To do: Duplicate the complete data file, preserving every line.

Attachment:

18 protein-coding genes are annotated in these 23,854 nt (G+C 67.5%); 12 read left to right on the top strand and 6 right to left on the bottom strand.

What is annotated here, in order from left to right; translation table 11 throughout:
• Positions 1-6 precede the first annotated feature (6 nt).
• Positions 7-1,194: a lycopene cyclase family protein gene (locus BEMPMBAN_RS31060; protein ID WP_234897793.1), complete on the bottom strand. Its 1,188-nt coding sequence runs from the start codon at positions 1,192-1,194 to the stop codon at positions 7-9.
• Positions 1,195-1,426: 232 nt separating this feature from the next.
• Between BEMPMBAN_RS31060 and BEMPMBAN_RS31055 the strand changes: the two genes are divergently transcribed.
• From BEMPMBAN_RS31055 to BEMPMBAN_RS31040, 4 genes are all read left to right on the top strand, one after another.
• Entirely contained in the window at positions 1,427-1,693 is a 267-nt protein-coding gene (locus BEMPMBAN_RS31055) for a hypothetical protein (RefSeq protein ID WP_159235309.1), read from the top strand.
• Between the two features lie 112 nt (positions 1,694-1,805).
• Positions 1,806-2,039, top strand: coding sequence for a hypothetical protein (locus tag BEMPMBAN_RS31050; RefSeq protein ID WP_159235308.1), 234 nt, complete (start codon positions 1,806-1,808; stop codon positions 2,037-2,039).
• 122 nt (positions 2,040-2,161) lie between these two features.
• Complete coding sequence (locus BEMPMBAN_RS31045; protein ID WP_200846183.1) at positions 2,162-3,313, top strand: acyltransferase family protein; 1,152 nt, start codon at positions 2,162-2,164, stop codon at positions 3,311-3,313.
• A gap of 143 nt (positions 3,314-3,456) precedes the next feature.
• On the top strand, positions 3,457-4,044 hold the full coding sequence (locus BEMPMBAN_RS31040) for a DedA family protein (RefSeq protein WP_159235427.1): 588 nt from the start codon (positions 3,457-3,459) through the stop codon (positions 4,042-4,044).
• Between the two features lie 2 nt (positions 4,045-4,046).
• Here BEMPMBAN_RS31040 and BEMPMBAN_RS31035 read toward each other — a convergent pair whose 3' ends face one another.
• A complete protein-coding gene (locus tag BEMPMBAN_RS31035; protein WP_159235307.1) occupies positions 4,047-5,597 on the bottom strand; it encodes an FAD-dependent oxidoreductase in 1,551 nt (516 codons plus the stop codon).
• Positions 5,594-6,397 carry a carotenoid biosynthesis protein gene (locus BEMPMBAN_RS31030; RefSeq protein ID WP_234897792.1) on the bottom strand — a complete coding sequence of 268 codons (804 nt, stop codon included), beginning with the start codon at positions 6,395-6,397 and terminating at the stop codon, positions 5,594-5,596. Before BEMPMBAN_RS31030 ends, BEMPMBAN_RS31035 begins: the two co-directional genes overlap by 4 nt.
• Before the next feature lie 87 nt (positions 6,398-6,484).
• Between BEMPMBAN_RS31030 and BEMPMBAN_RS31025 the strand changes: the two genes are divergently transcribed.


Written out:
18 protein-coding genes are annotated in these 23,854 nt (G+C 67.5%); 12 read left to right on the top strand and 6 right to left on the bottom strand.

What is annotated here, in order from left to right; translation table 11 throughout:
• Positions 1-6 precede the first annotated feature (6 nt).
• Positions 7-1,194: a lycopene cyclase family protein gene (locus BEMPMBAN_RS31060; protein ID WP_234897793.1), complete on the bottom strand. Its 1,188-nt coding sequence runs from the start codon at positions 1,192-1,194 to the stop codon at positions 7-9.
• Positions 1,195-1,426: 232 nt separating this feature from the next.
• Between BEMPMBAN_RS31060 and BEMPMBAN_RS31055 the strand changes: the two genes are divergently transcribed.
• From BEMPMBAN_RS31055 to BEMPMBAN_RS31040, 4 genes are all read left to right on the top strand, one after another.
• Entirely contained in the window at positions 1,427-1,693 is a 267-nt protein-coding gene (locus BEMPMBAN_RS31055) for a hypothetical protein (RefSeq protein ID WP_159235309.1), read from the top strand.
• Between the two features lie 112 nt (positions 1,694-1,805).
• Positions 1,806-2,039, top strand: coding sequence for a hypothetical protein (locus tag BEMPMBAN_RS31050; RefSeq protein ID WP_159235308.1), 234 nt, complete (start codon positions 1,806-1,808; stop codon positions 2,037-2,039).
• 122 nt (positions 2,040-2,161) lie between these two features.
• Complete coding sequence (locus BEMPMBAN_RS31045; protein ID WP_200846183.1) at positions 2,162-3,313, top strand: acyltransferase family protein; 1,152 nt, start codon at positions 2,162-2,164, stop codon at positions 3,311-3,313.
• A gap of 143 nt (positions 3,314-3,456) precedes the next feature.
• On the top strand, positions 3,457-4,044 hold the full coding sequence (locus BEMPMBAN_RS31040) for a DedA family protein (RefSeq protein WP_159235427.1): 588 nt from the start codon (positions 3,457-3,459) through the stop codon (positions 4,042-4,044).
• Between the two features lie 2 nt (positions 4,045-4,046).
• Here BEMPMBAN_RS31040 and BEMPMBAN_RS31035 read toward each other — a convergent pair whose 3' ends face one another.
• A complete protein-coding gene (locus tag BEMPMBAN_RS31035; protein WP_159235307.1) occupies positions 4,047-5,597 on the bottom strand; it encodes an FAD-dependent oxidoreductase in 1,551 nt (516 codons plus the stop codon).
• Positions 5,594-6,397 carry a carotenoid biosynthesis protein gene (locus BEMPMBAN_RS31030; RefSeq protein ID WP_234897792.1) on the bottom strand — a complete coding sequence of 268 codons (804 nt, stop codon included), beginning with the start codon at positions 6,395-6,397 and terminating at the stop codon, positions 5,594-5,596. Before BEMPMBAN_RS31030 ends, BEMPMBAN_RS31035 begins: the two co-directional genes overlap by 4 nt.
• Before the next feature lie 87 nt (positions 6,398-6,484).
• Between BEMPMBAN_RS31030 and BEMPMBAN_RS31025 the strand changes: the two genes are divergently transcribed.